She notes that even though most participants were white, they were careful to not racially stereotype. Volunteers told to ignore faces while listening to accents performed best for this reason, though some admitted they had to make a conscious effort to do so.

Volunteers took no issue with judging the photos good-looking, believing looks to be subjective. Campbell-Kibler wants to follow up this research using videos instead of photographs to observe the impact of watching others on the screen.

The takeaway: we are influenced by all of the information available to us at all times. Our biases will make themselves apparent. Course-correcting is not natural, but thankfully, it is possible.


Stay in touch with Derek on Twitter, Facebook and Substack. His next book is "Hero's Dose: The Case For Psychedelics in Ritual and Therapy."

How New York's largest hospital system is predicting COVID-19 spikes

Northwell Health is using insights from website traffic to forecast COVID-19 hospitalizations two weeks in the future.

Credit: Getty Images
Sponsored by Northwell Health
  • The machine-learning algorithm works by analyzing the online behavior of visitors to the Northwell Health website and comparing that data to future COVID-19 hospitalizations.
  • The tool, which uses anonymized data, has so far predicted hospitalizations with an accuracy rate of 80 percent.
  • Machine-learning tools are helping health-care professionals worldwide better constrain and treat COVID-19.
Keep reading Show less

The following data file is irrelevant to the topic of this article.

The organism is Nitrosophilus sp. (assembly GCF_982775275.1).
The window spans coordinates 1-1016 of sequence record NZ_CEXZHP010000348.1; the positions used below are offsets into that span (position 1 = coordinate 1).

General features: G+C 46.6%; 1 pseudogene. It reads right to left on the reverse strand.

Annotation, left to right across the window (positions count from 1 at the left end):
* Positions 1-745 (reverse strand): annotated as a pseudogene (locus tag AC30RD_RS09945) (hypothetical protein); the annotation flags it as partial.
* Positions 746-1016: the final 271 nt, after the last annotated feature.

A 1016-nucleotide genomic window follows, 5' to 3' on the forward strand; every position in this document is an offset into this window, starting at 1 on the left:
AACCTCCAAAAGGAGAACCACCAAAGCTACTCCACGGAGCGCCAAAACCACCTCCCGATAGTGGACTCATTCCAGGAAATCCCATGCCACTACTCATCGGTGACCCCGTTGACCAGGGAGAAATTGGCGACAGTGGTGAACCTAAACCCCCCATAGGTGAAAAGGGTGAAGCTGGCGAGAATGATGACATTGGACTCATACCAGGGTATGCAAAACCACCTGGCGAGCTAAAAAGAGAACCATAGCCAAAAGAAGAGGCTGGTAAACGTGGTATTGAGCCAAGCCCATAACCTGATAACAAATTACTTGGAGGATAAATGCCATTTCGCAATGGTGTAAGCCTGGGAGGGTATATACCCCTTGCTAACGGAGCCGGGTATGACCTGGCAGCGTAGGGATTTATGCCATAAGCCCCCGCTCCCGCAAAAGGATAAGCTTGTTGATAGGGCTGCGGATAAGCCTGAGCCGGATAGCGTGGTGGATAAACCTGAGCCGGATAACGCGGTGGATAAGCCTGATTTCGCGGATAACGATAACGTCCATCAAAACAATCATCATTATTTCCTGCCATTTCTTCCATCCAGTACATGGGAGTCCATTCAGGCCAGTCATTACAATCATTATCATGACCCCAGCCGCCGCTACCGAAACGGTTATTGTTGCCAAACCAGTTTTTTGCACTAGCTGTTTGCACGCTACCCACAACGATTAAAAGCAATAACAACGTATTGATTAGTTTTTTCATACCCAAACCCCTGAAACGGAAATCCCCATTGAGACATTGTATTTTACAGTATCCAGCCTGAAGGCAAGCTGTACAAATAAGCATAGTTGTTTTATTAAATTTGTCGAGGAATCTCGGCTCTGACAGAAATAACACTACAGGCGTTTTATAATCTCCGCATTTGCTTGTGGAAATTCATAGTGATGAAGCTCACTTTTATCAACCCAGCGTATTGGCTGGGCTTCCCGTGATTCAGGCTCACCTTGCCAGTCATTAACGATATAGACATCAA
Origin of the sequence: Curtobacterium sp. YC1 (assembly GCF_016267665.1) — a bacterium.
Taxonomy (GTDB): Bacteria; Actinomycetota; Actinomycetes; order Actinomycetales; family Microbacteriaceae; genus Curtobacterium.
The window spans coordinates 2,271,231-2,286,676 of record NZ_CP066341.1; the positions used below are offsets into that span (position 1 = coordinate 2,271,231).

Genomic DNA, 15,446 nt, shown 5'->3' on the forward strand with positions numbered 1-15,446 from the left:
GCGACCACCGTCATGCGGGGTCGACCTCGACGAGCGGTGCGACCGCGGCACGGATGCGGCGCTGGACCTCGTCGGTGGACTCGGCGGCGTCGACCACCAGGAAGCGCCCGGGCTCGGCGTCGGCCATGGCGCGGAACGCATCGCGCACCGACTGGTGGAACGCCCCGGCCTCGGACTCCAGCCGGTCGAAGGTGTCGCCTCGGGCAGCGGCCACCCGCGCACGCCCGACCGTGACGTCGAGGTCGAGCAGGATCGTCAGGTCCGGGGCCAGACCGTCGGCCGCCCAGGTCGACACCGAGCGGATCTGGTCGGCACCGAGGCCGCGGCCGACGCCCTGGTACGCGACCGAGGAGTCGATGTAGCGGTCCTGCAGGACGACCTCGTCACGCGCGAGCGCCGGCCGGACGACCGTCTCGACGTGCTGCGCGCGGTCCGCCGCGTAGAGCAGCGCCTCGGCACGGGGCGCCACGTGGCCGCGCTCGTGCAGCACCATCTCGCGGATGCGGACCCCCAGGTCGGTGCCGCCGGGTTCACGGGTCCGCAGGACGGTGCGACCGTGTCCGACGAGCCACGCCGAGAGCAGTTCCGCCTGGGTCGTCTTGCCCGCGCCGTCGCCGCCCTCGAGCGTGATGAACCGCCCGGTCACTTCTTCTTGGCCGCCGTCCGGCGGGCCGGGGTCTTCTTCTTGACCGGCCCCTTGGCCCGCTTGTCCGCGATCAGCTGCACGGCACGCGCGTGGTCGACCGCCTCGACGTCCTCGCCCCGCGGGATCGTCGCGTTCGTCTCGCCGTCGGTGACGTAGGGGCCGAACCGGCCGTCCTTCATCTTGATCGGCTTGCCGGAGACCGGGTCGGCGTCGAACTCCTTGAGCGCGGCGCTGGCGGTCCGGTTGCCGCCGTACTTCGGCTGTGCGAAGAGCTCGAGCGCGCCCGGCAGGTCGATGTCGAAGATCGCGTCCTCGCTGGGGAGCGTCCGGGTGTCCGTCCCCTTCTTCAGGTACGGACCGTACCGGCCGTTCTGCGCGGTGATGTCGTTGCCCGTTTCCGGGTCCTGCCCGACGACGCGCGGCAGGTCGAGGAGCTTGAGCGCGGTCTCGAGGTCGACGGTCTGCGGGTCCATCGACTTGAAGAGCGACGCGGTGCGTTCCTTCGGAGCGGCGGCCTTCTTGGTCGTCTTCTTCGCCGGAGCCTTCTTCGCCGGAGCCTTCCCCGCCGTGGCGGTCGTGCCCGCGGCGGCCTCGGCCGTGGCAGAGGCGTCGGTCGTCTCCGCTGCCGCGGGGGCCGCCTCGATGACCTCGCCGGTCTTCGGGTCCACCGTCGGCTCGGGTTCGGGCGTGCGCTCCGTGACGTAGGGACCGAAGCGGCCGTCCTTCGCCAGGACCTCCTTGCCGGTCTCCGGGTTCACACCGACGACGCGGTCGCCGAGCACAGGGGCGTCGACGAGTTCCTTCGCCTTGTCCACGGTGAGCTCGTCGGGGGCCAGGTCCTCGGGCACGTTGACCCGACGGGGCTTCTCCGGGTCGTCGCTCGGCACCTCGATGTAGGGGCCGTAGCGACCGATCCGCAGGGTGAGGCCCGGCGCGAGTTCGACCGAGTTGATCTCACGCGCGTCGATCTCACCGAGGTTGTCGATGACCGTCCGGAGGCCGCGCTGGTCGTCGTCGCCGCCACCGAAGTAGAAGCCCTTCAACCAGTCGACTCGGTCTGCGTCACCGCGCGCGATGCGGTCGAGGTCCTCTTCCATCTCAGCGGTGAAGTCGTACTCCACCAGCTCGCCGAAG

Listen: Scientists re-create voice of 3,000-year-old Egyptian mummy

Scientists used CT scanning and 3D-printing technology to re-create the voice of Nesyamun, an ancient Egyptian priest.

Surprising Science
  • Scientists printed a 3D replica of the vocal tract of Nesyamun, an Egyptian priest whose mummified corpse has been on display in the UK for two centuries.
  • With the help of an electronic device, the reproduced voice is able to "speak" a vowel noise.
  • The team behind the "Voices of the Past" project suggest reproducing ancient voices could make museum experiences more dynamic.
Keep reading Show less

Dark matter axions possibly found near Magnificent 7 neutron stars

A new study proposes mysterious axions may be found in X-rays coming from a cluster of neutron stars.

A rendering of the XMM-Newton (X-ray multi-mirror mission) space telescope.

Credit: D. Ducros; ESA/XMM-Newton, CC BY-SA 3.0 IGO
Surprising Science
  • A study led by Berkeley Lab suggests axions may be present near neutron stars known as the Magnificent Seven.
  • The axions, theorized fundamental particles, could be found in the high-energy X-rays emitted from the stars.
  • Axions have yet to be observed directly and may be responsible for the elusive dark matter.
  • Keep reading Show less

    Put on a happy face? “Deep acting” associated with improved work life

    New research suggests you can't fake your emotional state to improve your work life — you have to feel it.

    Credit: Columbia Pictures
    Personal Growth
  • Deep acting is the work strategy of regulating your emotions to match a desired state.
  • New research suggests that deep acting reduces fatigue, improves trust, and advances goal progress over other regulation strategies.
  • Further research suggests learning to attune our emotions for deep acting is a beneficial work-life strategy.
  • Keep reading Show less
    Surprising Science

    World's oldest work of art found in a hidden Indonesian valley

    Archaeologists discover a cave painting of a wild pig that is now the world's oldest dated work of representational art.

    Scroll down to load more…